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Haskell: Numeric types

Following are the basic Numeric Types supported by Haskell. All these numeric types are instances of Num.

It is bounded Integer type, represent integer values, For 32-bit machines the range goes from -2147483648 to 2147483647. For 64-bit machine the range goes from -9223372036854775808 to 9223372036854775807
It is unbounded integer type, represent arbitrarily large integer values. Size is limited by the amount of memory available on your machine.
Single Precision Floating Point value. Used to Represent Real Numbers like 10.32, 9.86 etc., Usage of Float is discouraged, since Haskell compilers are written Double data type efficient code.
Double precision floating point value. Used to represent real numbers like 10.32, 9.86 etc.,

Following code snippet gives you the maximum and minimum values of Int type.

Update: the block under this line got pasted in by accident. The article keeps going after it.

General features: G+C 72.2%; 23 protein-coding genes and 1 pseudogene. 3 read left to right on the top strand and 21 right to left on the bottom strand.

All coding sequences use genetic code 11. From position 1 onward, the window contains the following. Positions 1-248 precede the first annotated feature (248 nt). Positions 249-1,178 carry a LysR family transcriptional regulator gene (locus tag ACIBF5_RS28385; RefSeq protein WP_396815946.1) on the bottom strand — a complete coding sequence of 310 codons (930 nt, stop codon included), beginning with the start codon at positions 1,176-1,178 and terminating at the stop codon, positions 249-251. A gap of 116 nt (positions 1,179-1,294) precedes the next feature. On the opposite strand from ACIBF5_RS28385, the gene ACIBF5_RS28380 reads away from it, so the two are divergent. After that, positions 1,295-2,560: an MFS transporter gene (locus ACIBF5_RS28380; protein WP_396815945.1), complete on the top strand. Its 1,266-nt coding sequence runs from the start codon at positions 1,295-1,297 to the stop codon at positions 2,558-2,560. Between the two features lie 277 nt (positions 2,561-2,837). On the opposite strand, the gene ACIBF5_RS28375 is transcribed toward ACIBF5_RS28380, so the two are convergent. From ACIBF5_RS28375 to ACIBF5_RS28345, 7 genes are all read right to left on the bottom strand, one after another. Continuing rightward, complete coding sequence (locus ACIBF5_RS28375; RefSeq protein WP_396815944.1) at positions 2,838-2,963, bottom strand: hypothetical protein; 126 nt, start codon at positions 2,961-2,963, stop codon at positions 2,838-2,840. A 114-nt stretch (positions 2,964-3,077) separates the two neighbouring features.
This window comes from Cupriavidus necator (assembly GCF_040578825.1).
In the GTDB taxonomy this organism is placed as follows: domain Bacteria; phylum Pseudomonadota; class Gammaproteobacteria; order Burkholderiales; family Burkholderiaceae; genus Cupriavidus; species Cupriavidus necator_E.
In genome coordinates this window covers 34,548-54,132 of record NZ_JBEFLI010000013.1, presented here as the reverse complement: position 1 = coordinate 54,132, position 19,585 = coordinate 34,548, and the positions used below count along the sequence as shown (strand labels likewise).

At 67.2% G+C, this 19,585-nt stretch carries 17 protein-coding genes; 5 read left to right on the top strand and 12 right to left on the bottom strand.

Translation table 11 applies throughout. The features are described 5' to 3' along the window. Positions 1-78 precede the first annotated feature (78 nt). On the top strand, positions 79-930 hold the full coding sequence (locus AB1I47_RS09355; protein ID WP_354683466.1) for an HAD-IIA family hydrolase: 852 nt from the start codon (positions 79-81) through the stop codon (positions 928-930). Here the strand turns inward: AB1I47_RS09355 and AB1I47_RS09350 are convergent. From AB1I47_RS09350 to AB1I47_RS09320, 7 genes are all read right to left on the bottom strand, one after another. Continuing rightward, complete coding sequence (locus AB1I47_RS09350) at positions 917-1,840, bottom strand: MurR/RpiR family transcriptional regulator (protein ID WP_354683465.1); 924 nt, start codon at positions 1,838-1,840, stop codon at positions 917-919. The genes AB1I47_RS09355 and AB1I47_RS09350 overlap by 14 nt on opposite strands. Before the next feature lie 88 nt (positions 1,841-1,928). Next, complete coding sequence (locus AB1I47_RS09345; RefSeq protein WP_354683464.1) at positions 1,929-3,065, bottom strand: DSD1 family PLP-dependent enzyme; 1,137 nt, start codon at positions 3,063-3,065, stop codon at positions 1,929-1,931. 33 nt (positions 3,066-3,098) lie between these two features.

biggestInt, smallestInt :: Int
biggestInt = maxBound
smallestInt = minBound

Prelude> :load variable.hs
[1 of 1] Compiling Main ( variable.hs, interpreted )
Ok, modules loaded: Main.
*Main> biggestInt
*Main> smallestInt

When a function signature supports a type T, then it can able to support all the child types of type T.

For example,
Prelude> :t (+)
(+) :: Num a => a -> a -> a

Operator + takes any variable of type Num, so it can support all sub types like Int, Integer, Float, Double.
Prelude> 10 + 90.09
Prelude> 10.01+100.98
Prelude> 10.01+987

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Haskell: Numeric types


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